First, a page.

Grants of up to £1,600 a year to help young people from low-income families go to university are available from Wiltshire Community Foundation.
The community foundation’s University Bursary programme awards the sum for each year of university to students under the age of 25 to help bridge the gap between the maximum student loan available and what their families can afford to help support them.
The grants can be used for general living expenses, course costs, travel or for books and equipment. They are open to people aged between 17 and 24 who have lived in Wiltshire for at least two years.
Applicants or their parent or carer must be in receipt of two means-tested benefits or two elements of Universal Credit.
They must be eligible for funding through Student Finance England and planning to study – or are already studying – for a first undergraduate degree at a UK university or institution.
The programme has been running since 2008 and has so far awarded more than £2m in grants. Last year 67 students were awarded a total of more than £350,000 in grants.
Previous recipients of the grants have said they allowed them to focus on their studies and not worry about paying bills.
Photography graduate Charly Richards said her education bursary allowed her to make the most of her time at Coventry University.
She added: “Not having to work during my course allowed me time to study extra courses outside university as I prepared to go into the job market.
"I studied for a Google certificate in marketing and app development and coding and looking back, I think that did help me secure my job. Without the grant I wouldn’t have had time for that.
“I wouldn’t have achieved as much as I did and I wouldn’t have as much time to apply for graduate jobs. When you are working during your course you just don’t have time to rest and knowing I had the grant gave me the extra time to think about what’s coming next.”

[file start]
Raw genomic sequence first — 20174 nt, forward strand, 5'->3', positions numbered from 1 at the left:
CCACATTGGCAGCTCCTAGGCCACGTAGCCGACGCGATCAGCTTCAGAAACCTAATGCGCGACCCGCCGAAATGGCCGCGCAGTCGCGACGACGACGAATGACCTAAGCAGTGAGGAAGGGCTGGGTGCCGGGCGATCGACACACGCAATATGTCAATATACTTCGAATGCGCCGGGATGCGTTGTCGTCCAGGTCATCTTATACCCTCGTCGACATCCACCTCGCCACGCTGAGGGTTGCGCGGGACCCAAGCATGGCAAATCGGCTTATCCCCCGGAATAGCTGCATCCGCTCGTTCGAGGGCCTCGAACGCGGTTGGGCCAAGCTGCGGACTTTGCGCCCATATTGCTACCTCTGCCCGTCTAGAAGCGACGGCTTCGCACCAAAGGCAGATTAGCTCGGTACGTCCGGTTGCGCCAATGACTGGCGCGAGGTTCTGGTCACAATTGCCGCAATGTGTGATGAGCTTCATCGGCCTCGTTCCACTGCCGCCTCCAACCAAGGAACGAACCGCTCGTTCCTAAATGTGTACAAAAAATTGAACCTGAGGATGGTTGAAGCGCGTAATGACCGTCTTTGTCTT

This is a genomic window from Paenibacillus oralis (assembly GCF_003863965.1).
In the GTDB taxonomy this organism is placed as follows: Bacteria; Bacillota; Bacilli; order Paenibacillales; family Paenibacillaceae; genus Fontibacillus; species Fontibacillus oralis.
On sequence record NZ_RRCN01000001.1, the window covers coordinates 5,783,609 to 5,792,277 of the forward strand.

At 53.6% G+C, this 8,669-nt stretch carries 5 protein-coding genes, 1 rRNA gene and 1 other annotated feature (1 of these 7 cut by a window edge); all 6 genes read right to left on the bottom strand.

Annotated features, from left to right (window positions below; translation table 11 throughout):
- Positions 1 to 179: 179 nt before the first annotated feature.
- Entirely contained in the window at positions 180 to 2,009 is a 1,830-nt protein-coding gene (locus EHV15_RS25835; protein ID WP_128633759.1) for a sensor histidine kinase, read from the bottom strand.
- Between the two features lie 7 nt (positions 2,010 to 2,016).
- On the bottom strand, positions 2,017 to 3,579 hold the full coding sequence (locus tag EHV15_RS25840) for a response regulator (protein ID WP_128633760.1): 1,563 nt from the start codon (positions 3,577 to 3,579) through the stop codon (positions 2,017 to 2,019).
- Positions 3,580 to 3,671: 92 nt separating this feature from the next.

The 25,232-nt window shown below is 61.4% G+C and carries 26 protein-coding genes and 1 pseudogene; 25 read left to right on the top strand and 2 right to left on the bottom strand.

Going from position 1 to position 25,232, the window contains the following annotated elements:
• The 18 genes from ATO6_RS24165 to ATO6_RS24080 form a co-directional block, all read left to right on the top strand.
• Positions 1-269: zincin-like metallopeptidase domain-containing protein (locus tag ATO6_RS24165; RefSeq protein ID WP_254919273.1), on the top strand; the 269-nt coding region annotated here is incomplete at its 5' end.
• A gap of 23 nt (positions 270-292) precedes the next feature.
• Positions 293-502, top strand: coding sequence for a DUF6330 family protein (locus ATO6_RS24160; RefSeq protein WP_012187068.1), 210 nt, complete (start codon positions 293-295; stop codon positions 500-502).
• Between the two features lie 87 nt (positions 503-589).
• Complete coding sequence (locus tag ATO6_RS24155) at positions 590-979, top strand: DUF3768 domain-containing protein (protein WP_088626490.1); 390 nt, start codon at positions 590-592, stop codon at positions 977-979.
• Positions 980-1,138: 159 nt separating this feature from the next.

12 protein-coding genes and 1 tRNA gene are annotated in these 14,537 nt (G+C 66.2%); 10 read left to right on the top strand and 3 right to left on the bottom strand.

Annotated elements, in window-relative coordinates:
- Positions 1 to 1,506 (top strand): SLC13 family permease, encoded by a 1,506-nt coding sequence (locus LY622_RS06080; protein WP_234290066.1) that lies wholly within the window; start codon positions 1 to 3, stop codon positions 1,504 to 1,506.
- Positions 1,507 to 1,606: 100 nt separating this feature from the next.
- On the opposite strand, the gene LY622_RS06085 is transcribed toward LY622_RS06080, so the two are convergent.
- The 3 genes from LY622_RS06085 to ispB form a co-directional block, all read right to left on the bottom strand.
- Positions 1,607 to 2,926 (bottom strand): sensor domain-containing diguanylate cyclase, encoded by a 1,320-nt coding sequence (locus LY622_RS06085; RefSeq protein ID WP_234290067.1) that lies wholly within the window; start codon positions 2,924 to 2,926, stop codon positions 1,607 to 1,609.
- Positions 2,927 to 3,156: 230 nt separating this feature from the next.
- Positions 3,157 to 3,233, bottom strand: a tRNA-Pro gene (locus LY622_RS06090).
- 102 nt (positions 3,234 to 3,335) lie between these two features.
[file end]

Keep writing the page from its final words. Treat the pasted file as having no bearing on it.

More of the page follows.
Wiltshire Community Foundation Grants Manager Nicola Hillier said the grants could make a huge difference with the cost of living crisis making it harder than ever for young people to afford university.
She added: “Why should someone with talent and drive be denied the chance to fulfil their promise just because of the financial barrier?
“Our grants can provide some certainty and peace of mind at what can be a very stressful, daunting time. They allow students to budget and make the most of what should be a life-changing experience.”
She and the foundation’s grants team keep in touch with students throughout their course. “It’s a real privilege to meet young people at the start of their university journey and watch them blossom and move into the careers they otherwise might have been denied,” she said.
“We have seen some amazing success stories of young people achieving great things in science, music, teaching, finance and any other areas so we know these grants make a world of difference.”
More details on eligibility and how to apply before the closing date of April 5 can be found at wiltshirecf.org.uk/grants-and-support/individuals.
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